Should Leondra Kruger, Gov. Jerry Brown’s latest nominee to the California Supreme Court, be confirmed this month, she will be the fourth new justice on the seven-member bench in four years.
The turnover is propelling a change in culture on the court, according to Chief Justice Tani Cantil-Sakauye – especially as Brown has appointed three members in a row who have no previous judicial experience.
“We are a mix of boots-on-the-ground folks and people who have worked with the theories of the laws and the rule of law academically,” Cantil-Sakauye, who joined the court in 2011, said during a press gathering at her San Francisco office on Tuesday. “We will have a very healthy debate. We will instruct and bring each other along.”
Brown’s previous nominees, Goodwin Liu and Mariano-Florentino Cuéllar, were both professors, while Kruger is a lawyer at the U.S. Department of Justice. Cantil-Sakauye said it’s a different approach that will likely result in “more active and longer conferences.”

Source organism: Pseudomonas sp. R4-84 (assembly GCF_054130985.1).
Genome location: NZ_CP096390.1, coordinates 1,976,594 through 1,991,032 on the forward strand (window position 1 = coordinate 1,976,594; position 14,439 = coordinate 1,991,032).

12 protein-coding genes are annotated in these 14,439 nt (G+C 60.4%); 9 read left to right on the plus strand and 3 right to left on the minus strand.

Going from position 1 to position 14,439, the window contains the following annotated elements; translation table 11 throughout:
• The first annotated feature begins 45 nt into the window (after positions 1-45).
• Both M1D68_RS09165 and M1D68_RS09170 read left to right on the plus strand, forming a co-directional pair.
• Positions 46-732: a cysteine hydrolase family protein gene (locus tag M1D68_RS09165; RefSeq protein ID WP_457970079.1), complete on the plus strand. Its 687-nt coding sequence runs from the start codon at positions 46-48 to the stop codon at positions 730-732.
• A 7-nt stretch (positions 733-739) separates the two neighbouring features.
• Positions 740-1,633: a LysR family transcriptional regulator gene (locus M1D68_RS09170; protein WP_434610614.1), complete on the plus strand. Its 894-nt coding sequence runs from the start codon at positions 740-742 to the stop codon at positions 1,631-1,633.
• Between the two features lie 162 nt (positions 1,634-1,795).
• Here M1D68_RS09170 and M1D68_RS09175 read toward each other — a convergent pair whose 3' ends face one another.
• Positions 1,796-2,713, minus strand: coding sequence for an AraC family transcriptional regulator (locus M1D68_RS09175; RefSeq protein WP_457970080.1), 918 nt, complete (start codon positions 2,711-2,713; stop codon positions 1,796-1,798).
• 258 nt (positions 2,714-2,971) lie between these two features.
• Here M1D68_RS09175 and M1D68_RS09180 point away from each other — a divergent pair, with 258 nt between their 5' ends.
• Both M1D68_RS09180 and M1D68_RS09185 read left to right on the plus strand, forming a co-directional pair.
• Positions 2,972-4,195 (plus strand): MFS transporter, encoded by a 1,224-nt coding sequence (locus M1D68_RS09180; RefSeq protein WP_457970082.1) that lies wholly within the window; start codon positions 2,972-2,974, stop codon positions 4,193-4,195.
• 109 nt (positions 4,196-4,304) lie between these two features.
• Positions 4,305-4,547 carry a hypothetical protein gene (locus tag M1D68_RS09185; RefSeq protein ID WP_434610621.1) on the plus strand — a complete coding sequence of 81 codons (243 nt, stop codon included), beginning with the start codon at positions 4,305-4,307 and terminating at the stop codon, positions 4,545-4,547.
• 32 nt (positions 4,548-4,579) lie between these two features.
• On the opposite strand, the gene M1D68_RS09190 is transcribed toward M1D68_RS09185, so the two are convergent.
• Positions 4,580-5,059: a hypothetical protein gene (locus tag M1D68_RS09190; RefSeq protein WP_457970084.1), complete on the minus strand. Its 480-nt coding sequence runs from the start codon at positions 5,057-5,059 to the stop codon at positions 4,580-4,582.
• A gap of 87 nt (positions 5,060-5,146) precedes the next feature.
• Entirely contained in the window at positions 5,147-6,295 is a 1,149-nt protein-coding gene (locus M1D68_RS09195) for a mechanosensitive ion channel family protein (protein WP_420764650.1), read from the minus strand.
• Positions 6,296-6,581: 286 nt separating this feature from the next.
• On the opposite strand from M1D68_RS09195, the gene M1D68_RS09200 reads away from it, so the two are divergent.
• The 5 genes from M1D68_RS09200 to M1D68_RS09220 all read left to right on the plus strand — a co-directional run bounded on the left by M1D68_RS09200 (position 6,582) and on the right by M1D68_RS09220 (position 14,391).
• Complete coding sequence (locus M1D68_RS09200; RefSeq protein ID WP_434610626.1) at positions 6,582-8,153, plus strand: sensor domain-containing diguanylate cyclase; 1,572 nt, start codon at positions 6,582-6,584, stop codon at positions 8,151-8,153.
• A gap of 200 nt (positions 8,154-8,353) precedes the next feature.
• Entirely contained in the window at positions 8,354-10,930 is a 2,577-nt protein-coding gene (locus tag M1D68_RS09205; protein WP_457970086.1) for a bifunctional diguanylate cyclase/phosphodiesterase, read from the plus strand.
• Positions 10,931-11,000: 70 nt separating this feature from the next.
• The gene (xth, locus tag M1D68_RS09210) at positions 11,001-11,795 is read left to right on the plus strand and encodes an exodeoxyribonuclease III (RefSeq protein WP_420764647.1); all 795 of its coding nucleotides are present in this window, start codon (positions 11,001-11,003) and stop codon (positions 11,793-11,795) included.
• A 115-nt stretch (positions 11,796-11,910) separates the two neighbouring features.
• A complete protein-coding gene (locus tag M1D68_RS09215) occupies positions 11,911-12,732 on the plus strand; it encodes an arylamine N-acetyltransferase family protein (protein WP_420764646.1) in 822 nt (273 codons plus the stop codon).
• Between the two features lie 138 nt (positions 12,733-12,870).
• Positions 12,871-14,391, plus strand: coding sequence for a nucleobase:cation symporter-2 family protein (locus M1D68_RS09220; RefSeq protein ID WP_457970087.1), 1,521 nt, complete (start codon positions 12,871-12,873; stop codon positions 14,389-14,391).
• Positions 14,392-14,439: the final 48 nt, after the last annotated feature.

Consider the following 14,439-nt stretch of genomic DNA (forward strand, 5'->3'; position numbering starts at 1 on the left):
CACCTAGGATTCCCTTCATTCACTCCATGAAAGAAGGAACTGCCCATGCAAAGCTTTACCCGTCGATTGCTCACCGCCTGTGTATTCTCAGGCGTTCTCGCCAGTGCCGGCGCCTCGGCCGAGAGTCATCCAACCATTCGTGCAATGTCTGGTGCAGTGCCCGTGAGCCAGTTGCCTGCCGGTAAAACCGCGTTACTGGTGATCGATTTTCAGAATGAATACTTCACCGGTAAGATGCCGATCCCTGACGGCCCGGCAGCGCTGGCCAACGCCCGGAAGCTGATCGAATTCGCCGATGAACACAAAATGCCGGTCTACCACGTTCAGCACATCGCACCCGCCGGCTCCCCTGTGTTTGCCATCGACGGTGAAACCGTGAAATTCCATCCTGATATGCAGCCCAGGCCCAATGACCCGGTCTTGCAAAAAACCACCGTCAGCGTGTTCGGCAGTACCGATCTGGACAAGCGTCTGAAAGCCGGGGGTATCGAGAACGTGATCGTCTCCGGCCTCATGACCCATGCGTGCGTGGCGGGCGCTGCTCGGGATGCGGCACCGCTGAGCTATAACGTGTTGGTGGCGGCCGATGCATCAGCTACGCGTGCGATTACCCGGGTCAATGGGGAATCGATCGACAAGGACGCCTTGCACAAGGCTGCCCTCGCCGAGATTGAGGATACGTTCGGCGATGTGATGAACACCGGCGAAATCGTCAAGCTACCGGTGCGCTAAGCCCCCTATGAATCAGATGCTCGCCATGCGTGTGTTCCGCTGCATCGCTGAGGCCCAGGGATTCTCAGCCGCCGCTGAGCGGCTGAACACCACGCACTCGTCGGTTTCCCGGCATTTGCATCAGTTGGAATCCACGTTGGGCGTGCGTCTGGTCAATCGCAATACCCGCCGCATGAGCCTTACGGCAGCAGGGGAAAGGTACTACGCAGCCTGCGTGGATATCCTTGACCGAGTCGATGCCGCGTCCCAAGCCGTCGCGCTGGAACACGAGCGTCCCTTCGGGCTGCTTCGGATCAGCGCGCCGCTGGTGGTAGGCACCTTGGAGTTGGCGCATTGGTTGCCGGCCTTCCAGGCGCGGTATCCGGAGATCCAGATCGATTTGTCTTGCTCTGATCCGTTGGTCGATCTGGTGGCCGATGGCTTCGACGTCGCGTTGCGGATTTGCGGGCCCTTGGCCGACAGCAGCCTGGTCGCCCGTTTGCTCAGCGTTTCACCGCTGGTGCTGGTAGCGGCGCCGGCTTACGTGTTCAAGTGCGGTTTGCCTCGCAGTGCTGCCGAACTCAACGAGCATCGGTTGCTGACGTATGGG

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“I expect that this new blood will have more discussions, but I think that’s healthy for us,” she said.
Though she had not heard of Kruger before the nomination, Cantil-Sakauye added, “All experience is welcome on the Supreme Court.”
In August, Cantil-Sakauye raised eyebrows when she was the lone vote against removing an advisory ballot measure about campaign finance law from last month’s ballot.
While her colleagues supporting kicking then-Proposition 49 off the ballot because of its non-binding nature, Cantil-Sakauye argued that its legality should be decided after voters had a chance to weigh in on it.
It turns out the precedent she cited, a 2005 case in which the Supreme Court allowed a challenged initiative to continue forward with a vote, has a personal connection: “It was me who was reversed by this court when I took something off the ballot,” she said. “This is rule of law to me.”
Call The Bee’s Alexei Koseff, (916) 321-5236. Follow him on Twitter @akoseff.